It has certainly been an eventful first year; one starting out with Aidan's arrival and his having to be brought to life after being born as he wasn't breathing and blue, to tonight where Anya just put him to bed for his last night as a pre one year old. When he wakes up in the morning it will be past the time he was born and he will officially be a one year old. It's been a long road this first year, yet it seems to have gone by in just the blink of an eye. From the tiny newborn who wouldn’t open his eyes to the toddler who rarely closes his mouth - and all the many diapers and milestones in between.

It's been a fun, entertaining, educational, sleepless, many times frustrating but overall very rewarding experience which I thank Aidan for. It's been a great 12 month ride and I wouldn't trade it for anything.

Monday, January 03, 2005

New Shoes
We decided that Aidan was starting to out grow his baby slippers which had started to show quite a bit of wear and tear in addition to starting to be a little too small. My fine wife decided to go out and find him some new shoes, real shoes for his now walking around feet.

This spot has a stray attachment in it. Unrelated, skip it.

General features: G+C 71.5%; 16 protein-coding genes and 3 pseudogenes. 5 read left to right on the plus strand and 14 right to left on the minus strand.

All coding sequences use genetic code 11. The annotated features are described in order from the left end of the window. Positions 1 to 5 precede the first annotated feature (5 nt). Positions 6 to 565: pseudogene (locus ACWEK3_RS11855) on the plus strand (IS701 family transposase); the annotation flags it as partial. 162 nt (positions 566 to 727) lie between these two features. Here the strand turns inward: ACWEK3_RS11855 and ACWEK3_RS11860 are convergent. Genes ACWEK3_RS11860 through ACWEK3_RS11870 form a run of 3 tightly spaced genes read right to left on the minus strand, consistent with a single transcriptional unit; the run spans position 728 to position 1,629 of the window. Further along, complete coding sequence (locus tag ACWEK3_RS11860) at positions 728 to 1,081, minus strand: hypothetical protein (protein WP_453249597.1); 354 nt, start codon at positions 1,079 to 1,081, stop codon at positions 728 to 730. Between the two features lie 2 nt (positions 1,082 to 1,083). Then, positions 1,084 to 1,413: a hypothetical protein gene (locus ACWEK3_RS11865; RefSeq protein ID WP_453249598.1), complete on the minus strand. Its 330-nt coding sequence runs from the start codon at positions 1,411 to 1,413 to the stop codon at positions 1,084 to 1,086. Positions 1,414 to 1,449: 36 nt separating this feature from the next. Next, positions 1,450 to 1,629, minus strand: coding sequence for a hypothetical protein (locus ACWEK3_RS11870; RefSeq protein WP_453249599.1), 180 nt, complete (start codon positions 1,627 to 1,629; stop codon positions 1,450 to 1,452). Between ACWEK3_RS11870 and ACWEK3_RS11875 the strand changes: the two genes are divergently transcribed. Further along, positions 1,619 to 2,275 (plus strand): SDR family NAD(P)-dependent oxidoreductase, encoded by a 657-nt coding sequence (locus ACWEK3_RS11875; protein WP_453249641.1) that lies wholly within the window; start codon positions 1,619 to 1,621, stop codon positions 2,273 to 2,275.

Someone $#%@#$^%^ explain to me how tiny infant/toddler shoes can cost more then the cross training/gym shoes I buy for myself??? How does that happen? Sure, little Aidan was provided with his own personal 'nordy' stuffed animal and provided with a picture of him wearing 'baby's first shoes', but come on - I'm sure aidan's parents would be much more pleased to do without the .05 worth of stuffed animal corporate advertisement and memento of a shopping trip in lieu of a lower price on shoes that don't seem to have much more material to them then a Brazilian thong bikini. Is there some 600% profit margin on baby shoes? Are the retail outlets simply preying on the new, insecure partents who feel they must get the best for their children for fear that by not doing so will either hamper their physical maturity or cost them later during pre-teen theropy sessions? That would be my guess.

Hey, Mr. Gates: 'Where do I want to go today?' How about to a store with baby shoes tagged with a realistic baby shoe price? Try writing some software for that will ya?

They are cute shoes though and they'll be great for the next month or so that he's actually able to fit into them.